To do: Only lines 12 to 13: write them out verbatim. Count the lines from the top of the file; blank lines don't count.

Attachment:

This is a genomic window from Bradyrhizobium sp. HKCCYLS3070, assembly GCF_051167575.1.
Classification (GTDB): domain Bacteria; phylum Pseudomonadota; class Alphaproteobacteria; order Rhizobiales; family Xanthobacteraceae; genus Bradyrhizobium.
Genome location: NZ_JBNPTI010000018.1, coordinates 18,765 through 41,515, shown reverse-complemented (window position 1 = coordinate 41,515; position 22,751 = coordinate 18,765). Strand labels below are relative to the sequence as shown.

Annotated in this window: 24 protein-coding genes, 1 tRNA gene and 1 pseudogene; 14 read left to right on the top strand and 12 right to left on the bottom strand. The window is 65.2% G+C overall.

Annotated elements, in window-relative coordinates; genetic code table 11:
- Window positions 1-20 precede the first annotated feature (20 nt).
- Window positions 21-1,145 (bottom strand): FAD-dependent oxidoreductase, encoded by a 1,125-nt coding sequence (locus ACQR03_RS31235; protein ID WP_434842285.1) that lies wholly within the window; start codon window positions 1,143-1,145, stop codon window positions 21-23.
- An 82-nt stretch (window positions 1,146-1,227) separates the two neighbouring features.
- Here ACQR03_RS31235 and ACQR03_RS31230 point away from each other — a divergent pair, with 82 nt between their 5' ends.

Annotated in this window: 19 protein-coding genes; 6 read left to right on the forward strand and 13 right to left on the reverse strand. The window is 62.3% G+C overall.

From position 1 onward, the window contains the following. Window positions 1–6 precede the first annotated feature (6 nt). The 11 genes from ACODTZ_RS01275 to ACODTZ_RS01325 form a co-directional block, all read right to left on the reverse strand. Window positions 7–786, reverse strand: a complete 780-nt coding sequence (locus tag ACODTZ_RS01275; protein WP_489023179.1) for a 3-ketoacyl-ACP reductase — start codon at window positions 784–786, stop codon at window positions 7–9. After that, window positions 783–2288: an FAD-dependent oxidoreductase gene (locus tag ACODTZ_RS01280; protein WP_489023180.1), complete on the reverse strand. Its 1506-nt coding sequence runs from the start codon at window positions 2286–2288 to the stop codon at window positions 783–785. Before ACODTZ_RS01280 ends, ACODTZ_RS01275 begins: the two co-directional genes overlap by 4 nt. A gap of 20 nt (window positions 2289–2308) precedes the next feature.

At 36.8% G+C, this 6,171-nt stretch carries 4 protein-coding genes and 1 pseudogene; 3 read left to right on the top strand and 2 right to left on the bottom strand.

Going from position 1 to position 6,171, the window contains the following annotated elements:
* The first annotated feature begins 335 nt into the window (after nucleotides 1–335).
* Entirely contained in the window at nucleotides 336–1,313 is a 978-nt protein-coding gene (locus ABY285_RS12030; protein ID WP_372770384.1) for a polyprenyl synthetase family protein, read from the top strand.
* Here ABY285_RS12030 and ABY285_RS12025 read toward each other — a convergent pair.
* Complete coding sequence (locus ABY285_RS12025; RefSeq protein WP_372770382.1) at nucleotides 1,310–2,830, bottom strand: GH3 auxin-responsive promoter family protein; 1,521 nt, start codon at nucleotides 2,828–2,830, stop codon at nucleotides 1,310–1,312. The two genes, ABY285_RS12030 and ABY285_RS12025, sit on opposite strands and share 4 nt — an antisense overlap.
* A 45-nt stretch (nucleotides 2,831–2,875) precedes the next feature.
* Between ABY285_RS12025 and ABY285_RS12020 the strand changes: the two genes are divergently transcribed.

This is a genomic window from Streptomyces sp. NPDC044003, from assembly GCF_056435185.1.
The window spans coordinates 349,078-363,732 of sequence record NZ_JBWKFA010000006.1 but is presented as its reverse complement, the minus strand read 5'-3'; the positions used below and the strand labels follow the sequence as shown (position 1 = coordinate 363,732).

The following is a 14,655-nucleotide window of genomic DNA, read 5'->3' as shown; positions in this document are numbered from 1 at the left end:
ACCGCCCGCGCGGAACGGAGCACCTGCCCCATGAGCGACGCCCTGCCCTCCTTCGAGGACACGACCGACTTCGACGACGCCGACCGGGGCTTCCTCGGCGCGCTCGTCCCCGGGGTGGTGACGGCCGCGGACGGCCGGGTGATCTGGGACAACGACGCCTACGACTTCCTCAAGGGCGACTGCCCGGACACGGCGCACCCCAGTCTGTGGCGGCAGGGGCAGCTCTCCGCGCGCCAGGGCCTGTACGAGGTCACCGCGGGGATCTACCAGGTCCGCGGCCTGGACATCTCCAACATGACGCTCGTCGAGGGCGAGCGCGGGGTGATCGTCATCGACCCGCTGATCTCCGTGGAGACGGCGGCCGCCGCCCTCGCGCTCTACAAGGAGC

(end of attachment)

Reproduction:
At 36.8% G+C, this 6,171-nt stretch carries 4 protein-coding genes and 1 pseudogene; 3 read left to right on the top strand and 2 right to left on the bottom strand.

Going from position 1 to position 6,171, the window contains the following annotated elements: